The other part appears to be assembled from her collected blogs and other opinions and is somewhat more problematic. Dr Jessica claims to have “refrained from writing a traditional academic textbook” yet writes in that style with every page peppered with in-text references. This would be all fine and dandy if the referencing were correct, sadly it often isn’t as the references often aren’t found in the reference list, in some cases also so vague as to be pointless e.g. The Guardian, 2019, with no detail given in the reference list! Further there are a number of quotes either taken out of context or misquoted e.g. the 1927 Nobel prize winner “proved he could cure schizophrenia” and suggesting that Aristotle in one sentence described women as “inferior, incomplete deformed versions of men”. This is unfortunate as in my opinion she quite correctly attacks psychiatrists but doesn’t do her case any favours by describing psychiatry as “notoriously White(sic.), elitist and racist”. She does better when she pans the psychiatrists for categorising and often diagnosing those that have suffered sexual violence. She quite rightly criticises the DSM definitions though to my mind she might have focussed more on the very term ‘disorder’, it would fit very well with her narrative with ‘order’ being defined by the male dominated psychiatrists, presumably modelled in their own likeness and disorder being these terrible girls who were often ‘asking for it’?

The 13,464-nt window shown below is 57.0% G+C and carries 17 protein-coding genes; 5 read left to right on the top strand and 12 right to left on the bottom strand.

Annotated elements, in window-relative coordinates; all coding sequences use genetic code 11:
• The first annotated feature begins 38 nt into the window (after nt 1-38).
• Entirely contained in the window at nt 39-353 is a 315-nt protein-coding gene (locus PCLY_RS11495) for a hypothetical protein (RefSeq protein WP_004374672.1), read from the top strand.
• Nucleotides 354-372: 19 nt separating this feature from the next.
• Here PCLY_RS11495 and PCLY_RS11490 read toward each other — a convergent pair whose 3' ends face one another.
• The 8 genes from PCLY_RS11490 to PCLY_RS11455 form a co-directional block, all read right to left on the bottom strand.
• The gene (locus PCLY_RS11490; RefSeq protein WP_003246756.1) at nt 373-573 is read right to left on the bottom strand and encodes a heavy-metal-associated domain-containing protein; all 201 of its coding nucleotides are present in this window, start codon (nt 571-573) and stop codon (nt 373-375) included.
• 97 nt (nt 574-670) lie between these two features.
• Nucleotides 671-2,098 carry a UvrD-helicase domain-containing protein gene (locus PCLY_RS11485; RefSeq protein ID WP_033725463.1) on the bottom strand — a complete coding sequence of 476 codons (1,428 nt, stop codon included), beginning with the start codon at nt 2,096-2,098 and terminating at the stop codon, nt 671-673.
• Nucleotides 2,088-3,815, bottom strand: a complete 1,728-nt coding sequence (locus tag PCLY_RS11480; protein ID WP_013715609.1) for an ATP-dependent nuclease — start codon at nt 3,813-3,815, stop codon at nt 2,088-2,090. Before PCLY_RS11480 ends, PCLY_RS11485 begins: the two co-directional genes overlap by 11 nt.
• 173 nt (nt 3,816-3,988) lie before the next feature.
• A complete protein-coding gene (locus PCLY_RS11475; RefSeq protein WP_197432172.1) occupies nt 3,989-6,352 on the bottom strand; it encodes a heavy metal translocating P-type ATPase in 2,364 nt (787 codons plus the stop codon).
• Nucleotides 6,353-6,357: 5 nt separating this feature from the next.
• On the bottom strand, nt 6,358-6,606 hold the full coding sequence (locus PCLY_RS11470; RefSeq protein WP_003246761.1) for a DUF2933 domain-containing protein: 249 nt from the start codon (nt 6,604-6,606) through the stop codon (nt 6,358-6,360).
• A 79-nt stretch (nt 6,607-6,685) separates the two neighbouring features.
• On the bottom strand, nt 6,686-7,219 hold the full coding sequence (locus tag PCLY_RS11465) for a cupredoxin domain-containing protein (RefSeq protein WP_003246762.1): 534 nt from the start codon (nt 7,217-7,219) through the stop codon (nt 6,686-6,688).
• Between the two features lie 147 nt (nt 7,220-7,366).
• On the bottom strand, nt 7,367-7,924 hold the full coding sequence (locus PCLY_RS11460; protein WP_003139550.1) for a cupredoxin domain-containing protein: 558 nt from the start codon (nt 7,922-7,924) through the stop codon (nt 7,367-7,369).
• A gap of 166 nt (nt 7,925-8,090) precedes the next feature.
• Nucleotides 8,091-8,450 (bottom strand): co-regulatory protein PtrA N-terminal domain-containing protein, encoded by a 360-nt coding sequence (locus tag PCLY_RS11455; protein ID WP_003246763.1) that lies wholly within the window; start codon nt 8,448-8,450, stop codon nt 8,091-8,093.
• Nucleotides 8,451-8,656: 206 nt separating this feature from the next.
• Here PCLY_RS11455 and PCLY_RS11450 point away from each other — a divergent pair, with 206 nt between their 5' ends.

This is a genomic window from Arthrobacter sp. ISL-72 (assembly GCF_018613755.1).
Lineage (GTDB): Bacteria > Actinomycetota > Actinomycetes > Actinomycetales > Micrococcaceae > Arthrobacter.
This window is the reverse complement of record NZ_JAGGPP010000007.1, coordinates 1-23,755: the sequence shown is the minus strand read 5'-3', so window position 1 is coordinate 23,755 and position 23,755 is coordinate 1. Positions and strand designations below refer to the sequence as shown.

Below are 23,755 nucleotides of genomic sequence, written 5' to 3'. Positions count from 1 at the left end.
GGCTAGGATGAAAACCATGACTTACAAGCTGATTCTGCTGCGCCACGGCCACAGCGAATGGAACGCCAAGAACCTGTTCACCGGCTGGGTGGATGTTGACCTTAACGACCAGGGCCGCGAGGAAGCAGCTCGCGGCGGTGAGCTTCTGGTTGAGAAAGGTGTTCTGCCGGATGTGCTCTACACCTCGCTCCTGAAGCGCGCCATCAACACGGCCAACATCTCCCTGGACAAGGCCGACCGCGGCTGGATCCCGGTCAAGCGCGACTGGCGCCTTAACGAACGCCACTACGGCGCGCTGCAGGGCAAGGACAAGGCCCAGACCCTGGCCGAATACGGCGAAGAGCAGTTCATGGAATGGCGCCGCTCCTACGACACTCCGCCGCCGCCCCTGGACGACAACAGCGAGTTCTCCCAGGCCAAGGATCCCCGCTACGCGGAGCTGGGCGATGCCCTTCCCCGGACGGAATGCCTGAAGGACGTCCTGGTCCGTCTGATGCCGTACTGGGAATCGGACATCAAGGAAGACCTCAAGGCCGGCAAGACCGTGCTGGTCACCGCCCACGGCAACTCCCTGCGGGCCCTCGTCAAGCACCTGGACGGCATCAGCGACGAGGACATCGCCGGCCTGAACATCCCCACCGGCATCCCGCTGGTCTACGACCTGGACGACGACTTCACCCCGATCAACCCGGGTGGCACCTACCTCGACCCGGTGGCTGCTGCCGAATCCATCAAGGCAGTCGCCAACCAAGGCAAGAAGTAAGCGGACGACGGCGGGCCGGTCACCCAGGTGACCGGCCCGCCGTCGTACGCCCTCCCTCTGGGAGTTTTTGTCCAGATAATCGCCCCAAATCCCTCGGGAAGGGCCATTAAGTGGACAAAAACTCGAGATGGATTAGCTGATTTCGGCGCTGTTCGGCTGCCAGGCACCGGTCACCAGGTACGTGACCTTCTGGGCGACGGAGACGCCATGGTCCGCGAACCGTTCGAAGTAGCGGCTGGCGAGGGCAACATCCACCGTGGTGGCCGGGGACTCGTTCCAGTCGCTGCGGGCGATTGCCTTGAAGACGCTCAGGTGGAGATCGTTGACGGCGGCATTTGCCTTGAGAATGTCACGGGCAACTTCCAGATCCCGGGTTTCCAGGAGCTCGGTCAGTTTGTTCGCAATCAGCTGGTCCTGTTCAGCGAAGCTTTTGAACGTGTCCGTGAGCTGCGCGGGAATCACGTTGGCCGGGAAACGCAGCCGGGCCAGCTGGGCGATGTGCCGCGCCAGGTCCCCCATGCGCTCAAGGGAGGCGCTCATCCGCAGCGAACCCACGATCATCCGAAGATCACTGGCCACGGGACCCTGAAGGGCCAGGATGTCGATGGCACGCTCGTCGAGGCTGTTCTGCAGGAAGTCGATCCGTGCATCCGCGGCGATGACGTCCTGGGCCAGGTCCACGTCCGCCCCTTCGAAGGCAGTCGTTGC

The underlying theme of the book is that Dr Jessica claims we live in a patriarchal and misogynist society, a society that perpetuates sexual violence against women who must be held responsible to protect themselves from primitive male urges or even ‘rights’. The stud / slut binary where the promiscuous male is to be celebrated, the female berated. Unfortunately, whilst the book is written for a non-academic audience, gaining authority from Dr Jessica’s doctoral achievement it doesn’t really do the job. Plenty of inequalities listed showing the poor treatment of sexually attacked women yet with little balance as to why, rather it would seem in many ways she reverses the title of her book to read ‘men are to blame’. She is right of course when it comes to the brutal sexual assault of rape, by definition, that can only be committed by men, but even her own research demonstrates poor treatment of women by women too.

Others have given detailed critical reviews listing the numerous errors within the book, it is a shame they are there, it seems to have been written more on the basis of quantity rather than quality, why write 50 words if 500 will suffice? This is a very serious issue, the rates of successful prosecution for sexual assaults is pitifully low and seemingly falling. Even worse if number of non-reported cases is taken into account. It seems crazy to educate girls to be ‘careful and cautious’ yet to barely educate boys that sexual assault is unacceptable. No sane person can but agree with Dr Jessica’s core message that it is the perpetrator that is guilty never the abused. Sadly I cannot recommend the book, I can however recommend the interview in the Psychologist- to my mind that does a much better job of pushing forward Dr Jessica’s campaign.

Barry Morgan MBPsS
19th November 2020